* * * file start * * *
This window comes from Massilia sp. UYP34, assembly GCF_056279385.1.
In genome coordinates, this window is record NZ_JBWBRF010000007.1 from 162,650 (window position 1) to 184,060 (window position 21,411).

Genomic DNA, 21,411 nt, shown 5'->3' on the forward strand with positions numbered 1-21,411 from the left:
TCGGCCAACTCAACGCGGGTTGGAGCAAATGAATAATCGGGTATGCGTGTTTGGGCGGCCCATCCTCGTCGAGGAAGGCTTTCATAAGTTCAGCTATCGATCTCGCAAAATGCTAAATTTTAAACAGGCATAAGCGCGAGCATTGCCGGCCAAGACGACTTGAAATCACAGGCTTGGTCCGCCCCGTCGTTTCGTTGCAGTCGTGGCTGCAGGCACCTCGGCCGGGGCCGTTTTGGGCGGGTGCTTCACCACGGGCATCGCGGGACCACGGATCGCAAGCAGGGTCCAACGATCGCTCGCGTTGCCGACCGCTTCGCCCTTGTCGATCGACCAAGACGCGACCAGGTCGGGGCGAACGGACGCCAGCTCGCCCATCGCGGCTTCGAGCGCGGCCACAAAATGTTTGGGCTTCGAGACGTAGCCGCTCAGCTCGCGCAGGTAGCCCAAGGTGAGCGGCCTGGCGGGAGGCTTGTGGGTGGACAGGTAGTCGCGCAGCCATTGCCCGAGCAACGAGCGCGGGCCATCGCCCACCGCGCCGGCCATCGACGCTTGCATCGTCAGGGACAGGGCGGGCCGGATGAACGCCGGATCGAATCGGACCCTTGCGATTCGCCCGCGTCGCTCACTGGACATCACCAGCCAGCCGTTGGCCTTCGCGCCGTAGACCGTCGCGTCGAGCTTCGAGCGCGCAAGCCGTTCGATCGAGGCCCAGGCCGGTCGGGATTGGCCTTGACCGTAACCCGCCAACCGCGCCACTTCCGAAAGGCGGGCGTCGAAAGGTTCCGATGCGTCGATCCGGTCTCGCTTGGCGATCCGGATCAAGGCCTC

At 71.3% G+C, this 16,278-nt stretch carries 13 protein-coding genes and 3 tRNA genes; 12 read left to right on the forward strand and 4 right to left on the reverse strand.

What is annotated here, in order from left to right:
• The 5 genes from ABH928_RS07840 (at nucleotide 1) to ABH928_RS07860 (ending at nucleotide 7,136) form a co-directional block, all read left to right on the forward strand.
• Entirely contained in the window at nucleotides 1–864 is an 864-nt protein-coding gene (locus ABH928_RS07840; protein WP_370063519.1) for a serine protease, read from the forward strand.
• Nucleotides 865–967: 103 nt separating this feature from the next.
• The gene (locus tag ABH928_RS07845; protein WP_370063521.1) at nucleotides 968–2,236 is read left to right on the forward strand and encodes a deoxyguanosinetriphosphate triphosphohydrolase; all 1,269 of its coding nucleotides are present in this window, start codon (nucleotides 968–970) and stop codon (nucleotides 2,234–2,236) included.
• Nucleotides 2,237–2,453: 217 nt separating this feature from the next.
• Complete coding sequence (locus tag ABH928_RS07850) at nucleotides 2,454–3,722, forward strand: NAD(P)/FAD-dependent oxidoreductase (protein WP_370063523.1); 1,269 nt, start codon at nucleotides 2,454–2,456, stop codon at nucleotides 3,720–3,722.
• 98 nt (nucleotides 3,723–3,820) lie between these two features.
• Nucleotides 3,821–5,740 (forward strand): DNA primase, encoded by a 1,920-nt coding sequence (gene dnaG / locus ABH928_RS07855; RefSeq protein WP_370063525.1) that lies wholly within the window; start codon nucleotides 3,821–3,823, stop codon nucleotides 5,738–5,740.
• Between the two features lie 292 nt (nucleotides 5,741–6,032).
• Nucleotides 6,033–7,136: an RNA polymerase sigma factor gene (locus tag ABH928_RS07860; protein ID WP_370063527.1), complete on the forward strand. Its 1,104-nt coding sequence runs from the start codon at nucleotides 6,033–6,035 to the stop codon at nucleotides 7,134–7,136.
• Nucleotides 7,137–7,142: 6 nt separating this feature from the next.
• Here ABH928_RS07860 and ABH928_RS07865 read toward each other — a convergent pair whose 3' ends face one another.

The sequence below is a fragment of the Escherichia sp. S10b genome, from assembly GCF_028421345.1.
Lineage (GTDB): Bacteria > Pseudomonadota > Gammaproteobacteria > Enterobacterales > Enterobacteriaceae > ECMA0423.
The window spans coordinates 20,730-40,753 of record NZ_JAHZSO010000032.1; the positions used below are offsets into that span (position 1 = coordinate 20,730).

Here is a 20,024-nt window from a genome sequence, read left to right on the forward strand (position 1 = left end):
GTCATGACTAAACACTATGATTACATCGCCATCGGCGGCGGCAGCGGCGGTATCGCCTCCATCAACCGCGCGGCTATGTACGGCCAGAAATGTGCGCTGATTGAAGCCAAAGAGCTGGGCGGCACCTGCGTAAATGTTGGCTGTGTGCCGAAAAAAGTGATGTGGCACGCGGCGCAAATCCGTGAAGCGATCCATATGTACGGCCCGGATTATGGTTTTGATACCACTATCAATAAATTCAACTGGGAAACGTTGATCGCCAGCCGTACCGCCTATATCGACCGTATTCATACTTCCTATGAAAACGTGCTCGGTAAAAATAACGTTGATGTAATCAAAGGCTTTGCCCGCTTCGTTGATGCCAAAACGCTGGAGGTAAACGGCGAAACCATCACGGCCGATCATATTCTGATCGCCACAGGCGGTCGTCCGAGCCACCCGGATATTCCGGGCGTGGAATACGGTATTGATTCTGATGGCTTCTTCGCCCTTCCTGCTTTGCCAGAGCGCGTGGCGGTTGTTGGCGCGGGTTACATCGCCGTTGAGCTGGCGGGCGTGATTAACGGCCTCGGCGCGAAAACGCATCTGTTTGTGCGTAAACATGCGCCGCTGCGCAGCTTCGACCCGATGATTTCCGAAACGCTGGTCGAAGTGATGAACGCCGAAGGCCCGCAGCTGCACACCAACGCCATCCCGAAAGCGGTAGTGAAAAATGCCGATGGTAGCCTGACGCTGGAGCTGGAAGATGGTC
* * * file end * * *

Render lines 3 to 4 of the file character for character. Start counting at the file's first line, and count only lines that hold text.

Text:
Genomic DNA, 21,411 nt, shown 5'->3' on the forward strand with positions numbered 1-21,411 from the left:
TCGGCCAACTCAACGCGGGTTGGAGCAAATGAATAATCGGGTATGCGTGTTTGGGCGGCCCATCCTCGTCGAGGAAGGCTTTCATAAGTTCAGCTATCGATCTCGCAAAATGCTAAATTTTAAACAGGCATAAGCGCGAGCATTGCCGGCCAAGACGACTTGAAATCACAGGCTTGGTCCGCCCCGTCGTTTCGTTGCAGTCGTGGCTGCAGGCACCTCGGCCGGGGCCGTTTTGGGCGGGTGCTTCACCACGGGCATCGCGGGACCACGGATCGCAAGCAGGGTCCAACGATCGCTCGCGTTGCCGACCGCTTCGCCCTTGTCGATCGACCAAGACGCGACCAGGTCGGGGCGAACGGACGCCAGCTCGCCCATCGCGGCTTCGAGCGCGGCCACAAAATGTTTGGGCTTCGAGACGTAGCCGCTCAGCTCGCGCAGGTAGCCCAAGGTGAGCGGCCTGGCGGGAGGCTTGTGGGTGGACAGGTAGTCGCGCAGCCATTGCCCGAGCAACGAGCGCGGGCCATCGCCCACCGCGCCGGCCATCGACGCTTGCATCGTCAGGGACAGGGCGGGCCGGATGAACGCCGGATCGAATCGGACCCTTGCGATTCGCCCGCGTCGCTCACTGGACATCACCAGCCAGCCGTTGGCCTTCGCGCCGTAGACCGTCGCGTCGAGCTTCGAGCGCGCAAGCCGTTCGATCGAGGCCCAGGCCGGTCGGGATTGGCCTTGACCGTAACCCGCCAACCGCGCCACTTCCGAAAGGCGGGCGTCGAAAGGTTCCGATGCGTCGATCCGGTCTCGCTTGGCGATCCGGATCAAGGCCTC